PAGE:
Writing is the sanity in my wackanetta … that sometimes (and lately, all the time …) looks like a kvetch-fest. 

*Wanna join a super-beta Write Yourself Awesome group to get on the road to improve your habits and health in 30 days? Shoot me an email at info (at) debcooperman (dot) com for deets of this super-small, super-affordable (like sliding scale affordable), test run of this new program. (ie: it could be messy … but it will be awesome.) Just four spots left; starting in July. 

throw-down thursday (1-3-13)

Even as I was putting the graphic together for today’s prompt (i use picmonkey; love it!), I was conflicted about using it.

That’s probably because I’m conflicted about the word itself, and how it gets tossed around so much this time of year. “Top Ten Ways to Keep Your Resolutions!” “I resolve to keep better boundaries/lose 10 pounds/watch less TV/blahblahblah…”
The concept of New Years resolutions seem so “outer-driven” to me … so “should” oriented and wishful-thinking-ish. It’s possible that people are doing a lot of inner work to get to these statements of resolution, but that’s not how it lands for me.
The problem is probably semantics though, because I like “re-imagining” and “re-thinking,” and “choosing new perspectives,” “being mindful,” “setting intentions” … stuff like that. And one could call that resolution-ish…

~    ~    ~

That three-minute blahblahblah (or ‘throw-down’) up there sprung forth from me/my keyboard after paying attention and writing. And if that word brought stuff up for me, I’ll betcha it brings up something for you too. (even if it’s only sorta-related to the word, the prompt itself isn’t really the point.) Just notice, put the pen to paper (or fingers on the keyboard) and go, Speed Racer go. See what shows up when you do.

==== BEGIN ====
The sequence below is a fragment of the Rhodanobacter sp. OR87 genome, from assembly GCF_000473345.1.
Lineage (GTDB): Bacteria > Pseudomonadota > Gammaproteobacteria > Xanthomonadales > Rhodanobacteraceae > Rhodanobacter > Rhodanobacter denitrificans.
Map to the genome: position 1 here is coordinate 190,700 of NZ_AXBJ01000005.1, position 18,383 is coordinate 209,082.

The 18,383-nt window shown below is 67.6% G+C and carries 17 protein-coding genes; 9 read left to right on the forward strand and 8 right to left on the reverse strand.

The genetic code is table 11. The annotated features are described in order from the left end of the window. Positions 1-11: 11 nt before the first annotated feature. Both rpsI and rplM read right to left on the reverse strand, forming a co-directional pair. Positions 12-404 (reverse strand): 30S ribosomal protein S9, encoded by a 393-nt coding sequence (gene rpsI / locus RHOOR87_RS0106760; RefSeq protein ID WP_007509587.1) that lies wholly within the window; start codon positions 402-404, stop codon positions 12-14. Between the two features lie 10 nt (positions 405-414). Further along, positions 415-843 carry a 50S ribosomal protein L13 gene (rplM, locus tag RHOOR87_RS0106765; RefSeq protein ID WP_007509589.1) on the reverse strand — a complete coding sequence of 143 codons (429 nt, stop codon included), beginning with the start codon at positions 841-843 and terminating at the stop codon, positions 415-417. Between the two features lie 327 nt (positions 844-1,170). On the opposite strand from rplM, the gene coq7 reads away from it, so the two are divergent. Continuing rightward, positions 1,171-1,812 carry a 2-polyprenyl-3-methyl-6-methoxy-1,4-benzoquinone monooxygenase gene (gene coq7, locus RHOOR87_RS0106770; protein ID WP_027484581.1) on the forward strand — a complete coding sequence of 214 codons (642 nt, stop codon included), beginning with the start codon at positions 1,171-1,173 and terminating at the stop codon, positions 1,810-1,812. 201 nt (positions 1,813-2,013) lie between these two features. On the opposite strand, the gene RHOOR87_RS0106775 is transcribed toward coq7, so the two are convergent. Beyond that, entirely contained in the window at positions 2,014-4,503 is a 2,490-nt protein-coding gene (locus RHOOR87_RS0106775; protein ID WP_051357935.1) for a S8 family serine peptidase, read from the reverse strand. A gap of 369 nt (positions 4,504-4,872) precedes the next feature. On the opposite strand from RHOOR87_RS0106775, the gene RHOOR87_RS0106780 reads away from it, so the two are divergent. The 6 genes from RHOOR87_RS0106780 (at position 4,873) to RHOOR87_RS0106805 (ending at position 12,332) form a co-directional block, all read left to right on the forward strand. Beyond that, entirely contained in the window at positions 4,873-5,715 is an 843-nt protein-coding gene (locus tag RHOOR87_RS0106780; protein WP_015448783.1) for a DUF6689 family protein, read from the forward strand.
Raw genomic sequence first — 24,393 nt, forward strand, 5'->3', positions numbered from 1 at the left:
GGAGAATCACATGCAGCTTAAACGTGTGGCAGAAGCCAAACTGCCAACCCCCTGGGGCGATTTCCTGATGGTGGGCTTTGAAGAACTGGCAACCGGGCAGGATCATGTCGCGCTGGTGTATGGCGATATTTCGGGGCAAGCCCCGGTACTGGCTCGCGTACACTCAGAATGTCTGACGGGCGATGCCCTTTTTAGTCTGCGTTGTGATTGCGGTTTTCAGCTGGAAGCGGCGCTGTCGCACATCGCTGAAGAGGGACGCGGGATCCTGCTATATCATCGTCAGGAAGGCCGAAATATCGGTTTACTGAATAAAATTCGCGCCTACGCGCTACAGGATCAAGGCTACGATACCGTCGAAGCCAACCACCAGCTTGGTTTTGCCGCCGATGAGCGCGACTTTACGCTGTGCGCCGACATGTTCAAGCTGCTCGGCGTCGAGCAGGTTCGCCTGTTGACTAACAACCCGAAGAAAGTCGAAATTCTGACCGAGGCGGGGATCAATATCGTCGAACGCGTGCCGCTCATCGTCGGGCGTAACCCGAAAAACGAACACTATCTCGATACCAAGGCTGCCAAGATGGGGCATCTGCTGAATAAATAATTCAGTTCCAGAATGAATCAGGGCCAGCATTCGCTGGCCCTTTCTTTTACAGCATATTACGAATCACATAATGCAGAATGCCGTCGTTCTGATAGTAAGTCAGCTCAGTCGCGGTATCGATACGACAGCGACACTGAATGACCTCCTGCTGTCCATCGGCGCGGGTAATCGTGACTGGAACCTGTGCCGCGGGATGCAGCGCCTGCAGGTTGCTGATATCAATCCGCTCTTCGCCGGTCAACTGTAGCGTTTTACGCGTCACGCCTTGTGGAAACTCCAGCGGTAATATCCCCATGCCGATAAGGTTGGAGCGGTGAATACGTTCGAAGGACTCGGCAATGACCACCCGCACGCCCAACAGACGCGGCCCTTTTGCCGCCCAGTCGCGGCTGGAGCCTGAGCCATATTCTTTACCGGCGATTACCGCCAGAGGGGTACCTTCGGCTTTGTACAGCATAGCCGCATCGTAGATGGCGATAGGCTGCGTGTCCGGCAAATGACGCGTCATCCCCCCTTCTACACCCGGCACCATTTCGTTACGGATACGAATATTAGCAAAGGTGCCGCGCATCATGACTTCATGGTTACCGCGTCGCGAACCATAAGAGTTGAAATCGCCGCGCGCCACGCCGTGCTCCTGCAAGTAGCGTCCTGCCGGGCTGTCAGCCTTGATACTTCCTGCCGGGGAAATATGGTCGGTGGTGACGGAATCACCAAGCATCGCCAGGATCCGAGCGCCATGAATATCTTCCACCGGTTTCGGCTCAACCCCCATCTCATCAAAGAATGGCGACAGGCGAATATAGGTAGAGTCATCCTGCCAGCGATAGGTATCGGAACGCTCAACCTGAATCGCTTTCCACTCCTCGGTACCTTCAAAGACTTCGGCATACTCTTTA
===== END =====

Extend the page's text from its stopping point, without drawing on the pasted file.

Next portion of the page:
The thing about this weekly prompt party is that, even if it is the first week of the new year and I post what seems like a very obvious writing prompt (“well, she threw down ‘resolution’ … i guess i should write about my new year’s resolutions…”), you can (and should) write about whatever you bloody well want. If the visual reminds you of the cover of Bobby Sherman’s Here Comes Bobby album (as it sorta does for me), you can write about how you wish you kept all those Tiger Beat and 16 magazines you used to have as a pre-teen cause you could’ve made a fortune on Ebay, right?

Well then, write about that.

If the word “resolution” reminds you of the Beatles Revolution, and that makes you think of the first time you heard it at Sandi Freeman’s boy-girl party in 6th grade, then write about Sandi Freeman’s boy-girl party. Or maybe it makes you think about how so many daytime talk shows focus on resolutions at this time of year, and suddenly you get this flash of brilliance for a chick-lit novel about a 20something go-getter working on a small-town news show who gets in a scuffle with the handsome new producer and … (got it?). OK, good.

Go write now.

(wait; one more thing … a side-bar/meta moment: the writing [or rather, the ‘product’ of your writing] is also only sorta the point here. i’m talking about writing as a process; a practice. it’s about paying attention/being mindful/noticing yourself and your patterns, thoughts and feelings, etc. to deepen and improve you life and make it ever more awesome.)* (if you want to be a writer, or you have to write for your work, a writing practice like this will actually make a you a way better writer.)

*more on that – and what my ulterior motive is with all of this writing schtuff. (soon …)

So really, go write now.